Tai O fishing village is an enduring tourist attraction that owes little to the kind of extravagant spending and promotion lavished on theme parks. It thrives on the timeless appeal of a simple, traditional lifestyle that attracts residents and visitors alike. Unfortunately, a marriage of modern amenity with authenticity does not always confer protection from fire, storm and tempest, as we were reminded by the fire that swept through a cluster of the village's famous stilt houses and left 10 households homeless.
No one was hurt, thanks partly to residents who helped the elderly move to safety and local students and teachers who removed LPG gas cylinders from threatened homes. The fire spread when flames reached nearby gas cylinders. For many residents the fire would have evoked memories of the one 13 years ago that destroyed 90 houses, a third of the settlement, leaving about 300 people homeless. Five years ago landslides triggered by a record downpour cut off road access and water supplies for days.
The stilt houses stand in an estuary, without land for developers to covet, which is partly why Tai O's character and charm has endured. But its resistance to change and openness to the elements makes it vulnerable to storms and fire. The size of the land, sea and air response to the latest fire was awesome, but the impressions of witnesses were not reassuring. One said water bombs dropped by a Government Flying Service helicopter "didn't seem to be much use", and that the water pressure in the firefighters' hoses looked inadequate. A resident quoted witnesses as saying the response was chaotic, with firefighters seeming to spend too long connecting their hoses.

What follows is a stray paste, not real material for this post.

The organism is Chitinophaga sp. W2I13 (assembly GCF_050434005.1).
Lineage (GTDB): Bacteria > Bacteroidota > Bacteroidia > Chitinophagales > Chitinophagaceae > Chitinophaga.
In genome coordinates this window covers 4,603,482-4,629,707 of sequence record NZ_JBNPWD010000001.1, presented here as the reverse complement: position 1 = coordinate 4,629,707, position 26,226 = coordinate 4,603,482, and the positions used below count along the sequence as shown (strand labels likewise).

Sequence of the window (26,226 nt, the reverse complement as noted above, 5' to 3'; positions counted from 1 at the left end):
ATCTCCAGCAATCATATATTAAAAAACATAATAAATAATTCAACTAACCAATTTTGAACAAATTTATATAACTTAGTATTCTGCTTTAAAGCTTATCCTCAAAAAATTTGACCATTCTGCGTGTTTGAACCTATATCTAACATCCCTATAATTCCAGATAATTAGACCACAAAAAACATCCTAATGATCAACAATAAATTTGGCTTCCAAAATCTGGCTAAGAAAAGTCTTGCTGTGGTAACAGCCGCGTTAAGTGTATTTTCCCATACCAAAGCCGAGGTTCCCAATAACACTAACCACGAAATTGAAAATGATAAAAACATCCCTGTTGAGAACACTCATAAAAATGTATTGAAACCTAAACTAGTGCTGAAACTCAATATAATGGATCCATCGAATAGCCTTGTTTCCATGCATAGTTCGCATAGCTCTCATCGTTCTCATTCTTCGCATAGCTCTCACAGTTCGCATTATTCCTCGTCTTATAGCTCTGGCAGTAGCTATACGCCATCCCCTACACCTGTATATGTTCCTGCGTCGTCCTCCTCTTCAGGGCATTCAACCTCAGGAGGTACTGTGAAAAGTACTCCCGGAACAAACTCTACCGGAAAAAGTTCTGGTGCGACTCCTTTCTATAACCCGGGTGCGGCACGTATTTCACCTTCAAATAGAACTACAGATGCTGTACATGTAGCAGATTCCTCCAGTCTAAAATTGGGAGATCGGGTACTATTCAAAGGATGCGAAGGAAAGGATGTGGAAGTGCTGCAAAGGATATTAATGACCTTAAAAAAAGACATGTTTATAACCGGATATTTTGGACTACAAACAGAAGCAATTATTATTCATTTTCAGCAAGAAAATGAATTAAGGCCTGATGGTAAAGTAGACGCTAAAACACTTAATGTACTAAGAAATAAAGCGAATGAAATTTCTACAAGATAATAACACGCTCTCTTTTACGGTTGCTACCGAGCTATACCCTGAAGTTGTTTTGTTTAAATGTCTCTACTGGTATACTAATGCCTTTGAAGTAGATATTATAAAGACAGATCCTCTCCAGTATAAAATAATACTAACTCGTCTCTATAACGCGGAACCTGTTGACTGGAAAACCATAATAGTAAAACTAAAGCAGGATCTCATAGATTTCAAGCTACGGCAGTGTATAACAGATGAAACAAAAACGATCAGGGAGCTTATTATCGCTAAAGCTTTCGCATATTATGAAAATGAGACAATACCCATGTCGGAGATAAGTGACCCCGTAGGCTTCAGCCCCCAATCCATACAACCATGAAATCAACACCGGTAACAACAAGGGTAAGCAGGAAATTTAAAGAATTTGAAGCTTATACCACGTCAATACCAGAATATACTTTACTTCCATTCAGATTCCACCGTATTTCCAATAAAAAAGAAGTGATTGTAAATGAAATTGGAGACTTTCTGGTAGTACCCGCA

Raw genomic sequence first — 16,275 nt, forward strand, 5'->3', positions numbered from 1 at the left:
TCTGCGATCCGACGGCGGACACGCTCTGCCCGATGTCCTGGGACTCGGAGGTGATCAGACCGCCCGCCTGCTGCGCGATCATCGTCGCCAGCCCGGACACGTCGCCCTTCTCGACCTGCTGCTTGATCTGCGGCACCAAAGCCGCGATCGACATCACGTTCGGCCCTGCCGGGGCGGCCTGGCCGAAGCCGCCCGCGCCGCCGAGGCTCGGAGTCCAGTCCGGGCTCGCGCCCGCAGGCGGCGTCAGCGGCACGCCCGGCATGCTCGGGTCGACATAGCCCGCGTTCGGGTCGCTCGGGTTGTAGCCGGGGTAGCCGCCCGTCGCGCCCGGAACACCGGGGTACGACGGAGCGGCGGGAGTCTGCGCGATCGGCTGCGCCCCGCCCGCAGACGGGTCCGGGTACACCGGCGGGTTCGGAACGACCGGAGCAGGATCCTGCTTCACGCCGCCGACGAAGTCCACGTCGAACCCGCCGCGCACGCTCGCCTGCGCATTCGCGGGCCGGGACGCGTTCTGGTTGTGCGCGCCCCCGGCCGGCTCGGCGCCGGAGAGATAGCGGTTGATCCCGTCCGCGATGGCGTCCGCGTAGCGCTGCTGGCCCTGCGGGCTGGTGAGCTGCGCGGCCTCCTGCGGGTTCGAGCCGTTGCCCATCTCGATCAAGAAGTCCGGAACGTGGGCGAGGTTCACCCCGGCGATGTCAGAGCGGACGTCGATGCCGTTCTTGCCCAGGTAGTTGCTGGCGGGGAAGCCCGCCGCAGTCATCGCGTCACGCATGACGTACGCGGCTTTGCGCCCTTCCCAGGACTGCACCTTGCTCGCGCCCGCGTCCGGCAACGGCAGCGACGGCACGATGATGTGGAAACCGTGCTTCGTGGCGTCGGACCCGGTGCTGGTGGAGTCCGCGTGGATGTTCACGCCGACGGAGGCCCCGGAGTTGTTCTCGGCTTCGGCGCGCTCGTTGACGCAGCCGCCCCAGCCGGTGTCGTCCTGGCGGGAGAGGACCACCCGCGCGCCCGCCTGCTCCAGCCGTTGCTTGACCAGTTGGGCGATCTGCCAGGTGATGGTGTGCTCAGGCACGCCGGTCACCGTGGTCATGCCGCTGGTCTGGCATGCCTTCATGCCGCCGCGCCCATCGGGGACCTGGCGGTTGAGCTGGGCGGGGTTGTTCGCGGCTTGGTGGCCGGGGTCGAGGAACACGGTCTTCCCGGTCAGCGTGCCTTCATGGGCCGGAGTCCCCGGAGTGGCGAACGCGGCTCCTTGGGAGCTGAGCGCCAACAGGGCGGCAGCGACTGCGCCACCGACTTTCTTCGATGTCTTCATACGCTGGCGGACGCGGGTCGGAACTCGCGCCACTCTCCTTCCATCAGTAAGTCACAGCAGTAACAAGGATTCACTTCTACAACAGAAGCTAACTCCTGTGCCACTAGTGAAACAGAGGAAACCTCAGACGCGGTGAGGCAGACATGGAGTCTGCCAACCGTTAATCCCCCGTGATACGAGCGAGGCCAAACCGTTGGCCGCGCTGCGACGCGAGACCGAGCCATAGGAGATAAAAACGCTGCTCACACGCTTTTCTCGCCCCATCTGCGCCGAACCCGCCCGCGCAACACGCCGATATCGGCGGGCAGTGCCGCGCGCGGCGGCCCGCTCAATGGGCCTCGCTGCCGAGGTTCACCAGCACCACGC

To be sure, onlookers are not fire-fighting experts. An authoritative report might throw a different light on things. But three emergencies in 13 years in a conservation site should be enough to prompt officials to review emergency measures among the mostly elderly residents. That the village draws tourists underlines the need to bolster preparedness.